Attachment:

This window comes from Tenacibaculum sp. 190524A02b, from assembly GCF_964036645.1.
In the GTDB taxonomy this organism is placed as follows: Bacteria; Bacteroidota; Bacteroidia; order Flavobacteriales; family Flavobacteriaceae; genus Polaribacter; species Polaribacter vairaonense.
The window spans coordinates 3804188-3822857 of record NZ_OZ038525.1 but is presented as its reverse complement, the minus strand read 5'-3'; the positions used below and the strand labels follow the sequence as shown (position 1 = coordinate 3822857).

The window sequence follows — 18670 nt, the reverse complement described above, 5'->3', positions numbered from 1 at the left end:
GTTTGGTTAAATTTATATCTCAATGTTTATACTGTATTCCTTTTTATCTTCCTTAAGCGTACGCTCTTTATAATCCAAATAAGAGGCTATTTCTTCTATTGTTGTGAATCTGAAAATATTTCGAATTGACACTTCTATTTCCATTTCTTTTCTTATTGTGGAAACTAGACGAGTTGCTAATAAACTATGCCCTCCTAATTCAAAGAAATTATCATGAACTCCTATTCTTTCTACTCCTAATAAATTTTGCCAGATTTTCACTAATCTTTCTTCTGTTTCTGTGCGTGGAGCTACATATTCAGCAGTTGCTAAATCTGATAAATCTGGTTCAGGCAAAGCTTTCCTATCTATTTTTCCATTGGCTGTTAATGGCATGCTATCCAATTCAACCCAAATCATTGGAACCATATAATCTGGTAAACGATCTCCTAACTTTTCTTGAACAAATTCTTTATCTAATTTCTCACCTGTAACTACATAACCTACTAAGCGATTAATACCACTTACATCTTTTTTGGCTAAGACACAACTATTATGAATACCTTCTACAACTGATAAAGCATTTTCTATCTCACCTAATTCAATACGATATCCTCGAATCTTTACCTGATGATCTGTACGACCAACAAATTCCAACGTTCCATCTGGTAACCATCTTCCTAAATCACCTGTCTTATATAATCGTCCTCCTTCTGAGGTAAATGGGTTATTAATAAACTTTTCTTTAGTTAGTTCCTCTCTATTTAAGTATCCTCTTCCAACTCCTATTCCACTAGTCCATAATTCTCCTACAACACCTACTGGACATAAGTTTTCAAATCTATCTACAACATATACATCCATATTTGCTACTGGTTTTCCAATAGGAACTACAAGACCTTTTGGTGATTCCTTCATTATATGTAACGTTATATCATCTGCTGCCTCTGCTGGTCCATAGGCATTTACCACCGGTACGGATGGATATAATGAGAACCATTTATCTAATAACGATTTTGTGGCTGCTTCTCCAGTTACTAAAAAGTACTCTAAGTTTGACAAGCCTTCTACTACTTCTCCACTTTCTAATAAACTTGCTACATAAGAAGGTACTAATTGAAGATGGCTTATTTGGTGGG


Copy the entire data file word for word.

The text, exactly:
This window comes from Tenacibaculum sp. 190524A02b, from assembly GCF_964036645.1.
In the GTDB taxonomy this organism is placed as follows: Bacteria; Bacteroidota; Bacteroidia; order Flavobacteriales; family Flavobacteriaceae; genus Polaribacter; species Polaribacter vairaonense.
The window spans coordinates 3804188-3822857 of record NZ_OZ038525.1 but is presented as its reverse complement, the minus strand read 5'-3'; the positions used below and the strand labels follow the sequence as shown (position 1 = coordinate 3822857).

The window sequence follows — 18670 nt, the reverse complement described above, 5'->3', positions numbered from 1 at the left end:
GTTTGGTTAAATTTATATCTCAATGTTTATACTGTATTCCTTTTTATCTTCCTTAAGCGTACGCTCTTTATAATCCAAATAAGAGGCTATTTCTTCTATTGTTGTGAATCTGAAAATATTTCGAATTGACACTTCTATTTCCATTTCTTTTCTTATTGTGGAAACTAGACGAGTTGCTAATAAACTATGCCCTCCTAATTCAAAGAAATTATCATGAACTCCTATTCTTTCTACTCCTAATAAATTTTGCCAGATTTTCACTAATCTTTCTTCTGTTTCTGTGCGTGGAGCTACATATTCAGCAGTTGCTAAATCTGATAAATCTGGTTCAGGCAAAGCTTTCCTATCTATTTTTCCATTGGCTGTTAATGGCATGCTATCCAATTCAACCCAAATCATTGGAACCATATAATCTGGTAAACGATCTCCTAACTTTTCTTGAACAAATTCTTTATCTAATTTCTCACCTGTAACTACATAACCTACTAAGCGATTAATACCACTTACATCTTTTTTGGCTAAGACACAACTATTATGAATACCTTCTACAACTGATAAAGCATTTTCTATCTCACCTAATTCAATACGATATCCTCGAATCTTTACCTGATGATCTGTACGACCAACAAATTCCAACGTTCCATCTGGTAACCATCTTCCTAAATCACCTGTCTTATATAATCGTCCTCCTTCTGAGGTAAATGGGTTATTAATAAACTTTTCTTTAGTTAGTTCCTCTCTATTTAAGTATCCTCTTCCAACTCCTATTCCACTAGTCCATAATTCTCCTACAACACCTACTGGACATAAGTTTTCAAATCTATCTACAACATATACATCCATATTTGCTACTGGTTTTCCAATAGGAACTACAAGACCTTTTGGTGATTCCTTCATTATATGTAACGTTATATCATCTGCTGCCTCTGCTGGTCCATAGGCATTTACCACCGGTACGGATGGATATAATGAGAACCATTTATCTAATAACGATTTTGTGGCTGCTTCTCCAGTTACTAAAAAGTACTCTAAGTTTGACAAGCCTTCTACTACTTCTCCACTTTCTAATAAACTTGCTACATAAGAAGGTACTAATTGAAGATGGCTTATTTGGTGGG